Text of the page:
Yup I was involved in this case and this judge should never ever have the power to speak on behalf of abused children. This child had been abused from a young age by this man and his lies led to her death. When will people stop thinking off Social Workers as bad people and start listening to what they say. We don’t remove children because we feel like it, we don’t get paid to remove children, we don’t want to destroy families we want to make families work. We know that children do better in their own families, we hate removing children, but we will refer to a judge if we think a child is being abused. Or the Police if we deem it an emergency. We don’t have the final say the police and courts do! I’m sick Ned tired of being being held responsible for actions we CAN NOT take. Yet little ones get hurt and murdered because people think we exaggerate the situation. We don’t, we can’t and we are held up to a legal process that checks everything we do. Shame the Social Workers in this case didn’t have any power to act. As usual! Despite knowing that this man was a bloody threat, but hey Social Workers are the devil incarnate. But if they had been allowed to act this child would not have died. Think on, people, think on.

    • Jen Ashby June 23, 2016 at 9:59 pm #

      Never a truer word said.

      • Cath K June 24, 2016 at 3:34 pm #

        Well said Mary, I can hear and feel your passion (in trying to protect) and distress in what should have been an avoidable tragedgy for this beautiful little girl and equally for those professionals who tried to say these parents are a risk to this child and whose voices were silenced and not heard…don’t give up, we need good good caring social workers like you…I would be keen to here from the Chief Social Worker/DFE and Ministry of Justice re the findings of this SCR

  4. Right to reply June 23, 2016 at 1:08 pm #

    How profoundly sad that a child has died and been mistreated at the hands of those who are meant to protect her, ie. parents.

    I found this article interesting in that there was clearly a responsibility linked to the Judge and the court decision for this case which exacerbated the overall situation for the worse. Is this going to be challenged by anyone? I am sure if it was the LA/Social Worker who had done something similar this would have been taken to task very publicly, including the outcome for said Social Worker. It isn’t about a blame culture before those of you jump at my view, but ensuring that things need to change to ensure something like this doesn’t happen again and the culture of undermining Social Workers needs to stop.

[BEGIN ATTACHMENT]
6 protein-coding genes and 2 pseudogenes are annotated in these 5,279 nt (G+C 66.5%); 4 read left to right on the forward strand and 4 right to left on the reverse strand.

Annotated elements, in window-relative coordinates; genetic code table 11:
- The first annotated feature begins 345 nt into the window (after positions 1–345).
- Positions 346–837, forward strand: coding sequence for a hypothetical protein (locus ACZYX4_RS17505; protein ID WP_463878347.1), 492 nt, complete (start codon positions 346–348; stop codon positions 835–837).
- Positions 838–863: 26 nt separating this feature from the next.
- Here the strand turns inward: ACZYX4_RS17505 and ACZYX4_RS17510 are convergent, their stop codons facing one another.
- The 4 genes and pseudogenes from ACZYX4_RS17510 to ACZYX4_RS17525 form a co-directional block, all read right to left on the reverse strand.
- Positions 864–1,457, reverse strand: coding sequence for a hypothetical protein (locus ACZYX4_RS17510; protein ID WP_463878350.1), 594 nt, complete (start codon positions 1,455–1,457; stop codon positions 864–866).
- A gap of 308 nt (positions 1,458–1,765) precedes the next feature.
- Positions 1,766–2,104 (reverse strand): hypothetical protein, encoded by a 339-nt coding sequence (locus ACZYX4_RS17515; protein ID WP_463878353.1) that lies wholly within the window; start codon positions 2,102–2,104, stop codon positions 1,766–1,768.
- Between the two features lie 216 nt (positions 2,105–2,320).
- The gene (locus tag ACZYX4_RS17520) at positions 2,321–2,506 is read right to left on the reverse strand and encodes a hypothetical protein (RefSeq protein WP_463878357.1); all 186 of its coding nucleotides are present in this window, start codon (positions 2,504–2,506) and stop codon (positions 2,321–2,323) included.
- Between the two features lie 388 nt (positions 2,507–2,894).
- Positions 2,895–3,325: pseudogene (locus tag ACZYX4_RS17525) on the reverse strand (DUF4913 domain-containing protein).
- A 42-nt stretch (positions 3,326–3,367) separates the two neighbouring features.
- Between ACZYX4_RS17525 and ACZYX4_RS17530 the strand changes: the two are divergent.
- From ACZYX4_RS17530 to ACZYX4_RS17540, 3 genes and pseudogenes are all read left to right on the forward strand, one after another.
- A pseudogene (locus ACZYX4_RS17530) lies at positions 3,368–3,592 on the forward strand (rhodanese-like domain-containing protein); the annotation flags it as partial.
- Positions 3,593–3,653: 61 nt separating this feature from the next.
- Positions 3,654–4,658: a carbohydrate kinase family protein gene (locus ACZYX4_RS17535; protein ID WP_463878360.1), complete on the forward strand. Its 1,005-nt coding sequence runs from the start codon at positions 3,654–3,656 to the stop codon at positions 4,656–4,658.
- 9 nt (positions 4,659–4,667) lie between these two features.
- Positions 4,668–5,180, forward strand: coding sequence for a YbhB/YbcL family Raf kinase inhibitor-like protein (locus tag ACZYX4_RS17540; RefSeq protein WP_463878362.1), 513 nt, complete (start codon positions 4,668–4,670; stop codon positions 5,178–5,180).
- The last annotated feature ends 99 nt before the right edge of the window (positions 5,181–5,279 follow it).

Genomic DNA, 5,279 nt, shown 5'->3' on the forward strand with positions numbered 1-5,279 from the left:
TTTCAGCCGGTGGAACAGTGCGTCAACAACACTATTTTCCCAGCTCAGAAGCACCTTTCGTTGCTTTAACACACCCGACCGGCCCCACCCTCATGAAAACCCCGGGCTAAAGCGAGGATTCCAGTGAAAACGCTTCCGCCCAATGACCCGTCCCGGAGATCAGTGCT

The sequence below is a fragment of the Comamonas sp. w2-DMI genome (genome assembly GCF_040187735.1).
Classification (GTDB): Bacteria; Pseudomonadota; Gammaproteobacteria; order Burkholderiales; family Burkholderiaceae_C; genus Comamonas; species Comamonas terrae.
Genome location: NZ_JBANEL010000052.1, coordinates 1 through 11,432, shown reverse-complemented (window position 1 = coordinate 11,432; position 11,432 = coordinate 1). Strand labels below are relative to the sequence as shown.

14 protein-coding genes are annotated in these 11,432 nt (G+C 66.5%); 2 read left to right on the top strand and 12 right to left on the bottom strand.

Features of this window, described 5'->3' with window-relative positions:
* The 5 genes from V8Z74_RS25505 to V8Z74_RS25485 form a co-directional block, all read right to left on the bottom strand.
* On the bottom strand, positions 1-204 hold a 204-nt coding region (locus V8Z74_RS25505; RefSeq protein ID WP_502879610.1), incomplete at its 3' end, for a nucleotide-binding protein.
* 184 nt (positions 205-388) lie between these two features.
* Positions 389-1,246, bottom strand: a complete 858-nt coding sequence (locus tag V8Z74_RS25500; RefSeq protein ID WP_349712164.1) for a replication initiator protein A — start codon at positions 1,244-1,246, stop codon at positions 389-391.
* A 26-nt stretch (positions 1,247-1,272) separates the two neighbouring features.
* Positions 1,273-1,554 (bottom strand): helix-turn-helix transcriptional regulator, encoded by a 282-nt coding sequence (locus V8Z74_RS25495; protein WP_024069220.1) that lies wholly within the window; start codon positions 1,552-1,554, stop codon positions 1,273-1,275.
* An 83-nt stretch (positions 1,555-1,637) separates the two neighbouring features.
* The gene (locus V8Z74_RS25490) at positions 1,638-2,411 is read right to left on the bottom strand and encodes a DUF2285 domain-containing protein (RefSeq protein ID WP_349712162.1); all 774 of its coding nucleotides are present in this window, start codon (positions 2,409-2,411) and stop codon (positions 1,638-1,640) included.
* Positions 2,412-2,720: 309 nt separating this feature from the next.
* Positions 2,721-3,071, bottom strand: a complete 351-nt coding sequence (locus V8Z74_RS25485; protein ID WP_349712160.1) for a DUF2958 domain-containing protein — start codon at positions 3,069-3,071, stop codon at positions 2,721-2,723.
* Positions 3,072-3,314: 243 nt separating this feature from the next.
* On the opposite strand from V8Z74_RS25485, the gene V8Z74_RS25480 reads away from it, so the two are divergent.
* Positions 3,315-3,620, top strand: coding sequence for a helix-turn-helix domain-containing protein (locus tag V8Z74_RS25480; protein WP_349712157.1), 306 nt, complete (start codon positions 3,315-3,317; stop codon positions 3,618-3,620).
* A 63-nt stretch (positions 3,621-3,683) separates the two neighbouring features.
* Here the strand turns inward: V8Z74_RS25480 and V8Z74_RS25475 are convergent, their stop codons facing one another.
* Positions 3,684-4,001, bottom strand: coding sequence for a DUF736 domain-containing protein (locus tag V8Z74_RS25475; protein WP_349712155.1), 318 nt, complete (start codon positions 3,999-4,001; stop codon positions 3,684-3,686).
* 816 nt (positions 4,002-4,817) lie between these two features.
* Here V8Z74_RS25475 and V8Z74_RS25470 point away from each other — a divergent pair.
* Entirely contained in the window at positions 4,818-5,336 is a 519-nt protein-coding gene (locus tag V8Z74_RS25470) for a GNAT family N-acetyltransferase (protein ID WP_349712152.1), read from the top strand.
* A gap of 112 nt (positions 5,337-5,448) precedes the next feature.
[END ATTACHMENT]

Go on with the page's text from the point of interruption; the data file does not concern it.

The letter sent to Mr Butler would have certainly undermined the work trying to be undertaken by Social Workers, but my experience, especially of late, is that this happens a lot with regard to how some families are allowed to complain about Social Workers when they are not happy with what has been discussed with them or said about their care of children. I am the first to agree everyone has the right to complain where it is justifiable or the family genuinely has been treated badly or incorrectly and I would support any family if they had to do this by giving them a complaints leaflet. Where it falls down is when a Social Worker has raised issues from information that is factual or observed directly by them or other agencies/professionals/other family members, the carers/parents complain because this is part of their behaviour to undermine and not engage with services and then the complaint goes higher up the complaints ladder, even when the stage 1 is unfounded, or by making the complaint, some Senior Managers then ‘give in’ and offer re-assessment, etc. over several periods of time as the family complain about each worker (they all can’t be bad, can they???) further distracting from what is happening in the family, detrimental to a child. This undermines the Social Worker and possibly the team and gives out a message to said carers/parents which encourages them to launch into further attacks on the Social Workers. I say all this because I especially found the statement ‘professionals should not be “deflected or distracted” by parental behaviour when working with hostile families and should focus on assessing the potential risk to children of emotional abuse and neglect’ interesting. Isn’t this what Social Workers are trying to do all the time, but often find themselves challenging other agencies and professionals to achieve this, including their own line management.